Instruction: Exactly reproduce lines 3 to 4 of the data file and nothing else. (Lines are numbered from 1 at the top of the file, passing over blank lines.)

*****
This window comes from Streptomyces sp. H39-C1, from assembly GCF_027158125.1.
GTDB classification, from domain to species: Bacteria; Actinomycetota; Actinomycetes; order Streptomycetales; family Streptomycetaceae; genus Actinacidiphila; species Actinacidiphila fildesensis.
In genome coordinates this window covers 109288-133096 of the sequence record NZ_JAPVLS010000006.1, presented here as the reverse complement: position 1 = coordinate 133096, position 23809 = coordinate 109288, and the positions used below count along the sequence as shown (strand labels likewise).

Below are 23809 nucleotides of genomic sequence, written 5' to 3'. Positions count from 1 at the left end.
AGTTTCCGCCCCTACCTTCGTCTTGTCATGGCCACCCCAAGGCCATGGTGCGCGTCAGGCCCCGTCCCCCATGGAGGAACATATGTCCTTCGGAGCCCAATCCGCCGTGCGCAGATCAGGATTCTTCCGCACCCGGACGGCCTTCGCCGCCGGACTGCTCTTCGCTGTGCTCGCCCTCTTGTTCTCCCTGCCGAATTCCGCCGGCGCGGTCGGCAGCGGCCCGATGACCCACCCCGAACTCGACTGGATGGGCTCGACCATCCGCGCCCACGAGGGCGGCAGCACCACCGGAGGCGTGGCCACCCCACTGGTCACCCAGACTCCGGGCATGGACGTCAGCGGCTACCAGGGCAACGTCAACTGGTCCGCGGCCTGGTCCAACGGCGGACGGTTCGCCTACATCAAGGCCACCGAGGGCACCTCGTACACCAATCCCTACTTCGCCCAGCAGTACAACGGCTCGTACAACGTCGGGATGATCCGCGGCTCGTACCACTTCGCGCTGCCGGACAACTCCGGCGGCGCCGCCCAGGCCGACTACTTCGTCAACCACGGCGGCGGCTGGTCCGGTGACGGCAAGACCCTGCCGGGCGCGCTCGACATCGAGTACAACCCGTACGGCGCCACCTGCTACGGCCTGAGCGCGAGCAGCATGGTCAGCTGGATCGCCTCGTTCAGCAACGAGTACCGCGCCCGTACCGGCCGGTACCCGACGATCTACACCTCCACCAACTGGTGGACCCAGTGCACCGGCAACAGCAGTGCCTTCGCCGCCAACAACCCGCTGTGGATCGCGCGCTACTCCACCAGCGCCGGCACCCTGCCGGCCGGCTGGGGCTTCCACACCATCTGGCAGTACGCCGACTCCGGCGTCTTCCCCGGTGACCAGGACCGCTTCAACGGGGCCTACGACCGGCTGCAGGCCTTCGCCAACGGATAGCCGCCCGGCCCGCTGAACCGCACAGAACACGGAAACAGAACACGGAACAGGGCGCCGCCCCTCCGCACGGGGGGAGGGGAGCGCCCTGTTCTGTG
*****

In genome coordinates this window covers 109288-133096 of the sequence record NZ_JAPVLS010000006.1, presented here as the reverse complement: position 1 = coordinate 133096, position 23809 = coordinate 109288, and the positions used below count along the sequence as shown (strand labels likewise).

Below are 23809 nucleotides of genomic sequence, written 5' to 3'. Positions count from 1 at the left end.